Have Medicare questions?

Talk to a licensed agent today to find a plan that fits your needs.

How Do I Enroll in a Wyoming Medigap Plan?

To enroll in a Wyoming Medigap plan, you must be enrolled in Medicare Part A and Medicare Part B. Once you sign up for Medicare Part B, you'll enter your Medigap initial enrollment period, a six-month period in which you have guaranteed issue rights for any Medigap plan of your choice.

"Guaranteed issue" means that an insurance company must issue you a policy, without regard for your medical history or other risk factors. During your Medigap initial enrollment period, an insurance company can't charge you more because you have a pre-existing condition, and it can't deny your application based on your medical history.

It's important to sign up during your Medigap initial enrollment period; otherwise, your guaranteed issue rights may go away. Once your guaranteed issue rights expire, insurance companies can use underwriting to determine if you're a high-risk applicant.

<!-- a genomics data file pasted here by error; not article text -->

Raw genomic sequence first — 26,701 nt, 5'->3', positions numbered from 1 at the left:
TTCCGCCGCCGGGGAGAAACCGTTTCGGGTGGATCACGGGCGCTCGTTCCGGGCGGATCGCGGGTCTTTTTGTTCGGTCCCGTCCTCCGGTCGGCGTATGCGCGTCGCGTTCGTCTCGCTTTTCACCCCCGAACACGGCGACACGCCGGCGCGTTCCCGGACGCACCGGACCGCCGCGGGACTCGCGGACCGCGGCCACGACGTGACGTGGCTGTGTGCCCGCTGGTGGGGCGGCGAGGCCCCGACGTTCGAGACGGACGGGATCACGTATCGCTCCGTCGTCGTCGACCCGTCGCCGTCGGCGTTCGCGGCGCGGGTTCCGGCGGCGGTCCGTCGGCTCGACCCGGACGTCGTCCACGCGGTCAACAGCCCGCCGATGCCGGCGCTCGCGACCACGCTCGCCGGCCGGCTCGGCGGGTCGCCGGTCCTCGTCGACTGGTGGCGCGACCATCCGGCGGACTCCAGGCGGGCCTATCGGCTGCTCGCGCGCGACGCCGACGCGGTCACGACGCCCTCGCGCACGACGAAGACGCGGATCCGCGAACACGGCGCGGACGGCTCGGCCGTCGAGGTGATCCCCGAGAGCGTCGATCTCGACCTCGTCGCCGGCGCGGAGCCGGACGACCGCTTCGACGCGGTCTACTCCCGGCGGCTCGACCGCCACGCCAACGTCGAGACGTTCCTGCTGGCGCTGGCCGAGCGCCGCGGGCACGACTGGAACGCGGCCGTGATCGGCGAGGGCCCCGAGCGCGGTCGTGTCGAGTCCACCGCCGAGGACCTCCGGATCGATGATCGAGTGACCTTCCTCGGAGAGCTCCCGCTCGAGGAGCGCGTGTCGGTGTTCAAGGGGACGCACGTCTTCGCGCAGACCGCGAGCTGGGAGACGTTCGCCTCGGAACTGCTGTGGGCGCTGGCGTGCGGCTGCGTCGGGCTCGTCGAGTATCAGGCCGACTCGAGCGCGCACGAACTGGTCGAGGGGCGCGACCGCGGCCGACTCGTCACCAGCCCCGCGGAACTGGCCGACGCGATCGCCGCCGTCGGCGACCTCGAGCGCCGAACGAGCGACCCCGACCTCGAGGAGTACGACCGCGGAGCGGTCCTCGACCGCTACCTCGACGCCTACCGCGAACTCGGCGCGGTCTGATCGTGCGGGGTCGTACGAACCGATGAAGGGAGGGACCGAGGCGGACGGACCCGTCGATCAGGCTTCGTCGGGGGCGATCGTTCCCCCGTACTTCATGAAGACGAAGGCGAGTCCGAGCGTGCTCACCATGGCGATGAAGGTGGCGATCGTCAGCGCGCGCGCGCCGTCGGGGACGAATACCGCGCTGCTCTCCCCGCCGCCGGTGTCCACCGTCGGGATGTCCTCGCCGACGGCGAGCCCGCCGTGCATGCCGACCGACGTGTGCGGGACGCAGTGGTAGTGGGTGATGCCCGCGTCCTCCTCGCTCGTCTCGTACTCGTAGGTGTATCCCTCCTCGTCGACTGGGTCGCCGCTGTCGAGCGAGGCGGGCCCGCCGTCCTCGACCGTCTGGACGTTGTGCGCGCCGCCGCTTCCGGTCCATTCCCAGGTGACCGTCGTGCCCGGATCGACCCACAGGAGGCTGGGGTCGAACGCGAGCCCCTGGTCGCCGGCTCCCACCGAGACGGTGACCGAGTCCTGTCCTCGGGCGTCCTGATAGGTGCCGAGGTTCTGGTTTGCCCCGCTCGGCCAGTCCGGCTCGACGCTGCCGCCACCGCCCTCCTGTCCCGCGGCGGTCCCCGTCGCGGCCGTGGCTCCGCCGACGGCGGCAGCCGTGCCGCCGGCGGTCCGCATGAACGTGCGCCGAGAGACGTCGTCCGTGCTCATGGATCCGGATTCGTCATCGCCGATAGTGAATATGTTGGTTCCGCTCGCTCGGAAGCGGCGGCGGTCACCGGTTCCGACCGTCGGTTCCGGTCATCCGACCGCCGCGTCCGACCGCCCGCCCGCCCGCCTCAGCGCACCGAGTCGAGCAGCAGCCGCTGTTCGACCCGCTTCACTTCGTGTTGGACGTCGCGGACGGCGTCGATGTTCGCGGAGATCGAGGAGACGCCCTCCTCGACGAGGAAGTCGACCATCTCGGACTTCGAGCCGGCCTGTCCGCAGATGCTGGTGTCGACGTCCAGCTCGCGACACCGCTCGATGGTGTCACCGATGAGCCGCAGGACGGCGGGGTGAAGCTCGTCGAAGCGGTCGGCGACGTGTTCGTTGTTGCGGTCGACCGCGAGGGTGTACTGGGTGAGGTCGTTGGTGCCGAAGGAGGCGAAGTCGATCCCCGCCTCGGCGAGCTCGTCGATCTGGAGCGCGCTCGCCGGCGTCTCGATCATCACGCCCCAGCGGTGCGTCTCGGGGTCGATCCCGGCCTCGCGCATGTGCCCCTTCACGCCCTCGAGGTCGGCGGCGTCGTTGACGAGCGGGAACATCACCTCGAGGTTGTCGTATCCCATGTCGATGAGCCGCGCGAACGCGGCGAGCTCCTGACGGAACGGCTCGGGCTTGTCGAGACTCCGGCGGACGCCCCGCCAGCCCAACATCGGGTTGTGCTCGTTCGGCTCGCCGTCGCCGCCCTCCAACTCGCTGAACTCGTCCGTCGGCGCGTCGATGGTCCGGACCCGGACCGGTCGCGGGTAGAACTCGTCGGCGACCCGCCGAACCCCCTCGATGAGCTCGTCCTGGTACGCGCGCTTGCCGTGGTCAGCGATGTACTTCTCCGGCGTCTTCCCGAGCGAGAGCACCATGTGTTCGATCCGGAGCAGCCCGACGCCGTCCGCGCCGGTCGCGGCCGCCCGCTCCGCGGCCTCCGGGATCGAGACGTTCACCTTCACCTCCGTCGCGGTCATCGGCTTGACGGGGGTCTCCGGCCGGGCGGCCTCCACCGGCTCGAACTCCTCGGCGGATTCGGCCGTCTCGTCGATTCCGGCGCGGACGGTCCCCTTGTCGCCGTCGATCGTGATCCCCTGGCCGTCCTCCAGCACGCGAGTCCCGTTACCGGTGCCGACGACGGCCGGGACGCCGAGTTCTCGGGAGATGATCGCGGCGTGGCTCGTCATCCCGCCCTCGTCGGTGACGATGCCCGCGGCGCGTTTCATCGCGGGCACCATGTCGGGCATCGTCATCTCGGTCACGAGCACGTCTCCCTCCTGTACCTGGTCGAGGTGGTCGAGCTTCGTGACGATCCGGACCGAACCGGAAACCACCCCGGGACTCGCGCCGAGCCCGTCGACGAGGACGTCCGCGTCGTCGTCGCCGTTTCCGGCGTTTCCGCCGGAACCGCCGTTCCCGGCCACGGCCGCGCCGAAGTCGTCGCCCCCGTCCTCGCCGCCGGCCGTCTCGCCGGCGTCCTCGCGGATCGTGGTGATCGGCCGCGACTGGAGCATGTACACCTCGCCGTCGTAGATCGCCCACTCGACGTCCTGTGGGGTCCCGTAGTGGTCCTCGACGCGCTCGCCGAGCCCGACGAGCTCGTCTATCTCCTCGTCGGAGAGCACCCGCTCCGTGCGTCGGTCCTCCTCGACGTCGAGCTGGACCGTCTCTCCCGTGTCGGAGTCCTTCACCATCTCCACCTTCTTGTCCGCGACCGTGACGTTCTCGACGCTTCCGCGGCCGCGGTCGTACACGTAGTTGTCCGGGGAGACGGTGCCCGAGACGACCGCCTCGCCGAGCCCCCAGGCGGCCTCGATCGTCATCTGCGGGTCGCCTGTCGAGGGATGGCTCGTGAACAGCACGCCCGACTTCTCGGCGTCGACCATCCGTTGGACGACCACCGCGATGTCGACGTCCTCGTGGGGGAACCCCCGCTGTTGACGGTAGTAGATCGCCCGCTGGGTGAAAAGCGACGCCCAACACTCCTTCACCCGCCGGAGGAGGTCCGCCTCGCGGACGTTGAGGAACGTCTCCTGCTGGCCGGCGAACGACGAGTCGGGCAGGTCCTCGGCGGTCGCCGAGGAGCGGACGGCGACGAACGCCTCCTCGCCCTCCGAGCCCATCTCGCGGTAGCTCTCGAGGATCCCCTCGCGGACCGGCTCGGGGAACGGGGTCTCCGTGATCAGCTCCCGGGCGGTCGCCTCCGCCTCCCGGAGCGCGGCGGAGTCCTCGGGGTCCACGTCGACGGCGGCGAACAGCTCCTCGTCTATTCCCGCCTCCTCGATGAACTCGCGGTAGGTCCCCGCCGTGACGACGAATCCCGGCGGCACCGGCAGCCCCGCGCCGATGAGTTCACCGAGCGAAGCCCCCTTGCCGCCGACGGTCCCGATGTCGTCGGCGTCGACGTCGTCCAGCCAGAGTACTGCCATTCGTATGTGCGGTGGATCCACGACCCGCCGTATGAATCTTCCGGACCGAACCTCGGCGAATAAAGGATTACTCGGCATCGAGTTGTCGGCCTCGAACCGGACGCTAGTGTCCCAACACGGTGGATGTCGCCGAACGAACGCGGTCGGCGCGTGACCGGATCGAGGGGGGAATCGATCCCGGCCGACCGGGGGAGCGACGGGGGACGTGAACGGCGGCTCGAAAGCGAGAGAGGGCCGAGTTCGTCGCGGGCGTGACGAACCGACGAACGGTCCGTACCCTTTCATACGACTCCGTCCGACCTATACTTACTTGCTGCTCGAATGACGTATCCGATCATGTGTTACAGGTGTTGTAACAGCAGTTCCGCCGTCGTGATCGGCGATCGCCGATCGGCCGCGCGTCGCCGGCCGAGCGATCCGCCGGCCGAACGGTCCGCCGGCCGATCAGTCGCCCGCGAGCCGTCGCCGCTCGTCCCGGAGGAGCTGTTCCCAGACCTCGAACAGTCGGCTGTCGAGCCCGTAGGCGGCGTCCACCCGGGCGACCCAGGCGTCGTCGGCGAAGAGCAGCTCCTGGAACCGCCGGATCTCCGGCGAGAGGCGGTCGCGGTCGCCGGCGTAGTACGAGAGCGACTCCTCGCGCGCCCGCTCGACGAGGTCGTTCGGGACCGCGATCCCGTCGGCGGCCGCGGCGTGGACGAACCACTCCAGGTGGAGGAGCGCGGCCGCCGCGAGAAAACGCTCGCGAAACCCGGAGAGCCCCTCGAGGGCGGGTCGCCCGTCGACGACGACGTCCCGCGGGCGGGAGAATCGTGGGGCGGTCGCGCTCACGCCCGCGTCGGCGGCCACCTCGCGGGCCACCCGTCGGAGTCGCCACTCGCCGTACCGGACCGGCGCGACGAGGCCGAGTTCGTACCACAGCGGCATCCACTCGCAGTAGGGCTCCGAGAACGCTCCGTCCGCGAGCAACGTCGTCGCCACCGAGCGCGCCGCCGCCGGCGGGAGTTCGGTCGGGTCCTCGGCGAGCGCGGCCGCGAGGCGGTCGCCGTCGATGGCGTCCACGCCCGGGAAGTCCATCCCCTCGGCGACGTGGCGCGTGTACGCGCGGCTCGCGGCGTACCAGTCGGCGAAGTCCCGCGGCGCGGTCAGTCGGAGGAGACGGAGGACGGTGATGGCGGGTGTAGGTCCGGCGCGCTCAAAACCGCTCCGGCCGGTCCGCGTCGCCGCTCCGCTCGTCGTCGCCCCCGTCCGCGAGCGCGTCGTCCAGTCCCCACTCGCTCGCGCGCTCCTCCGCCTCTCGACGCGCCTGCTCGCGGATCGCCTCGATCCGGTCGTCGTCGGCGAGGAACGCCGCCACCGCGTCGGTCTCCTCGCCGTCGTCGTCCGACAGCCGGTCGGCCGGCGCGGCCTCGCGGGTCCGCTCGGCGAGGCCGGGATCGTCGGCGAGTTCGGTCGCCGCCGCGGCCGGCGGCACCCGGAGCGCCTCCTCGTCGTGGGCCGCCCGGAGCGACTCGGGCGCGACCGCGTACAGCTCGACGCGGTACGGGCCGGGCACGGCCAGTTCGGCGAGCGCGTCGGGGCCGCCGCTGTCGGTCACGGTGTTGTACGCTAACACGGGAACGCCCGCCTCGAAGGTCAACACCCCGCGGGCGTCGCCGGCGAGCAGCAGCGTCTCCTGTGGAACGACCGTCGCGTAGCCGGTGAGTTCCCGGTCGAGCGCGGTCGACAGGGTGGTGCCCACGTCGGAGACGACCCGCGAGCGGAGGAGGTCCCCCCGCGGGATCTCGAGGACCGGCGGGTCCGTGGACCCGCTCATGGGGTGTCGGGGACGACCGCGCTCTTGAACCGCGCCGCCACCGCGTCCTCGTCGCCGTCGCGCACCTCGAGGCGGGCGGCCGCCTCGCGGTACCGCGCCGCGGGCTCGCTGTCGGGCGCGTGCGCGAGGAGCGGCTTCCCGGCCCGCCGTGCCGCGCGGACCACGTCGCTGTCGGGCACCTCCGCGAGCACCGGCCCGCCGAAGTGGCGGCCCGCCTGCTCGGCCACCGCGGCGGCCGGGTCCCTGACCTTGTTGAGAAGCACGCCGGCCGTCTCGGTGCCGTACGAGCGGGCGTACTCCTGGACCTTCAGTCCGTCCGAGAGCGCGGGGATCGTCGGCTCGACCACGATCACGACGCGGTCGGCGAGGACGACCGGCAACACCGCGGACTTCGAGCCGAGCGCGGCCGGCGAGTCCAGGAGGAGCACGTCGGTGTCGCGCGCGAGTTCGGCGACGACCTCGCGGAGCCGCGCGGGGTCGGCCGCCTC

Based on your risk level, a company may charge you more money for coverage, or it may refuse to cover you at all. Therefore, missing the Medigap initial enrollment period can leave you without supplemental coverage, or it could result in a substantial increase in your monthly premium amounts.

Although guaranteed issue rights usually expire once your Medigap initial enrollment period ends, there are a few exceptions to the guidelines outlined above.

  • If you don't enroll in Medicare Part B as soon as you turn 65 because you have some other type of health coverage, your Medigap initial enrollment period won't start until you sign up for Medicare Part B.

  • Your insurance company may impose a six-month waiting period if you have any pre-existing conditions, meaning it won't pay for services related to any of those conditions until six months from the effective date of the policy. If you have asthma, for example, your Medigap plan may make you wait six months before it covers nebulizer treatments or other asthma-related care.